Shaun Kirk, WF — Kirk's jump shot found the net once tonight, from very deep, but overall he struggle from the perimeter. Nevertheless, coaches unfamiliar with his game had to be impressed by his quickness and length. He's actually a combo forward at this stage, a WF/PF, but long-term he should be able to transition to the wing full-time. Kirk is a fine athlete with spidery quickness and finishing ability who, on a good day, can stroke in 20-footers as well. He also can improve his ballhandling but has made significant progress in that regard over the past year. He's listed as a 2015 here but, after finishing his senior season in North Carolina, will attend prep school in 2015-16.
Matt Holba, PF — Like Kirk, Holba projects as a combo forward. We like him better defensively as a four-man, but he looked very sure-handed with the ball on the wing this evening. Holba is a one-footed leaper who makes a lot of plays in transition, using his leap for blocks, rebounds and slams. He's less explosive from a stationary position and thus doesn't have the first step to consistently beat opponents off the dribble, but he's certainly fearless when he gets to the bucket. Meanwhile, he knocked down a three and an 18-footer that looked smooth coming off his hand. He has attracted a solid range of collegiate interest and made a case for the high-major level on day one.
Tacko Fall, C — I'm always extremely suspicious of the jumbo big guys, and 7-5 Fall obviously is that. The mega-centers tend to struggle to the extreme with reflexes and mobility, and in many respects that concerns apply to Fall as well. On the other hand, he's a more capable and intuitive finisher at the rim than some of the mechanobots that have proceeded him. Fall catches the ball reasonably well and, once he gets it, engulfs it securely in his huge mitts and loves to slam it home. He also possesses a nifty little hook in traffic and even hit one nice turnaround jumper from 15 feet. Working on his foot position defensively could help him immensely, as at times smaller foes simply bend around him and he's unable to block the shot. Still, he literally made some eyebrows raise in the coaches' section on day one, and that's what the live evaluation period is all about.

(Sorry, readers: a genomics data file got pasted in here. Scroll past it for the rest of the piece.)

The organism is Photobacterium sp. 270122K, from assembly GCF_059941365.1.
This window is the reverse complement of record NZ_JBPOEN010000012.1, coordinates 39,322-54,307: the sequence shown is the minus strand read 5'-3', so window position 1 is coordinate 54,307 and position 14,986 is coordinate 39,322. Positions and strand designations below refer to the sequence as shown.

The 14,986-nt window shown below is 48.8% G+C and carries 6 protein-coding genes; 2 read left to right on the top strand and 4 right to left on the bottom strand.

Jordan Tucker, SG — A quick driver with a herky jerky style and a very quick release on his jump shot, Tucker possesses impressive talent for a youngster. He handled the ball far too much on day one and definitely is not a point guard, but when he took fewer bounces outside he made positive plays for himself. He banged home a pull-up three off a couple dribbles, drove left and right to apply pressure, and even when he missed those shots looked promising for the future.
Faces in the Crowd
Given that multiple events are tipping off throughout the nation, coaching turnout was outstanding tonight. By no means is this list exhaustive, but here's a look at some programs that I observed in the stands (head coaches in parentheses): Maryland (Mark Turgeon), Iowa, Kansas State, George Mason, Miami, Clemson, Oregon, Texas Tech (Tubby Smith), Minnesota (Richard Pitino), Penn State, Tulsa (Frank Haith), VCU, Ohio, Vanderbilt (Kevin Stallings), Tennessee, Central Florida, Georgia Tech (Brian Gregory), Toledo, Notre Dame (Mike Brey), Dayton (Archie Miller), Virginia (Tony Bennett), Boston College, Providence and Georgetown.